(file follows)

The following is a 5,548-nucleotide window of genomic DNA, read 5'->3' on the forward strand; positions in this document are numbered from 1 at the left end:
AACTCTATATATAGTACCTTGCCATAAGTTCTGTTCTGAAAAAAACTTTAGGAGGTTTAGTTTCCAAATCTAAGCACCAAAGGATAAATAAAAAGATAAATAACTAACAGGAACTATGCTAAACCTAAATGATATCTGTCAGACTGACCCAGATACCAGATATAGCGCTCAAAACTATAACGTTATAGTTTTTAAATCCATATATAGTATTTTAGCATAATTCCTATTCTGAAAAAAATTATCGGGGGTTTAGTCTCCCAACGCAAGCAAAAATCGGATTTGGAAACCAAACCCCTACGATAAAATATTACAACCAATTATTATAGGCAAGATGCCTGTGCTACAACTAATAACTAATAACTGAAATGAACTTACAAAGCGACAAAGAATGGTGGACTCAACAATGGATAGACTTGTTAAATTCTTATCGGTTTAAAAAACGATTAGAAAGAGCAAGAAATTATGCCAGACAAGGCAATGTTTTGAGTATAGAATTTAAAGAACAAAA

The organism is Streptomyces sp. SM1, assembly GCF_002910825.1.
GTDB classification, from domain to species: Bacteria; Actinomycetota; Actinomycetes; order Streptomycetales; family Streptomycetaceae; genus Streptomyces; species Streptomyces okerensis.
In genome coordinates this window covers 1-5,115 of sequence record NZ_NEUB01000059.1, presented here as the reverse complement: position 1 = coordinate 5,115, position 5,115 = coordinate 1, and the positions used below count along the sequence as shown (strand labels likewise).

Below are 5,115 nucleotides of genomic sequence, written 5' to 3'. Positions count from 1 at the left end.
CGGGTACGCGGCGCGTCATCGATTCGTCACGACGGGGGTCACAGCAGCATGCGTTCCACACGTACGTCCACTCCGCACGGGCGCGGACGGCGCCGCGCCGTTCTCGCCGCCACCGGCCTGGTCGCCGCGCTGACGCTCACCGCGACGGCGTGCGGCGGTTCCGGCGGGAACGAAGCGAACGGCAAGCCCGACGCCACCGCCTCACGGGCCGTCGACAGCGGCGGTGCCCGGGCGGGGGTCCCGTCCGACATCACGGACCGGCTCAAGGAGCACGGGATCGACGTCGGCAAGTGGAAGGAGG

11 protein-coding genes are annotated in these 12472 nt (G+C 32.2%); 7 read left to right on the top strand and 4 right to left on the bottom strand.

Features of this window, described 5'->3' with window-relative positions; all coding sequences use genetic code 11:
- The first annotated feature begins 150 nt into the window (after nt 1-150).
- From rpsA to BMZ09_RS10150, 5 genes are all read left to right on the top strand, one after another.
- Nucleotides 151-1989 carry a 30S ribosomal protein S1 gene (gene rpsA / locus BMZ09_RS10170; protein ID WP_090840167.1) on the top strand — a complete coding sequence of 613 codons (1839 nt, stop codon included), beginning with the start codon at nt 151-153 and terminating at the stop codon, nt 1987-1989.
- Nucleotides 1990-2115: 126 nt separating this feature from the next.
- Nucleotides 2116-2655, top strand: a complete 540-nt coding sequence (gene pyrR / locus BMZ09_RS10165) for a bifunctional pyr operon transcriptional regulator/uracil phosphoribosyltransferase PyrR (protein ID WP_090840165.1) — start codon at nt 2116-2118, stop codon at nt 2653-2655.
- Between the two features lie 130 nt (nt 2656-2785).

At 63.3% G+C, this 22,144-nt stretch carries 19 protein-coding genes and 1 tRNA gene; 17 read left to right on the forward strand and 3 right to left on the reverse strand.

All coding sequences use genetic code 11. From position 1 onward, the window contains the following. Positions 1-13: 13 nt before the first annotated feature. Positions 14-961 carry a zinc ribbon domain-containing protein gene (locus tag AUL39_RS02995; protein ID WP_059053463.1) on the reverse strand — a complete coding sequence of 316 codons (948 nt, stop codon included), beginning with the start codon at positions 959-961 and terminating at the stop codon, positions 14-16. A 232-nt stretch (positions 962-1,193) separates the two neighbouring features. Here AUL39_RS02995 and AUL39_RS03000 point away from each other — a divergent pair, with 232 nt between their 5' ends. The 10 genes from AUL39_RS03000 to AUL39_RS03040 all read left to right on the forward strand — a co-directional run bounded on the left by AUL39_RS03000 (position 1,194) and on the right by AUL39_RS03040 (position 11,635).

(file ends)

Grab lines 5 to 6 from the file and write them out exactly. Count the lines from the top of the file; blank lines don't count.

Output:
In genome coordinates this window covers 1-5,115 of sequence record NZ_NEUB01000059.1, presented here as the reverse complement: position 1 = coordinate 5,115, position 5,115 = coordinate 1, and the positions used below count along the sequence as shown (strand labels likewise).

Below are 5,115 nucleotides of genomic sequence, written 5' to 3'. Positions count from 1 at the left end.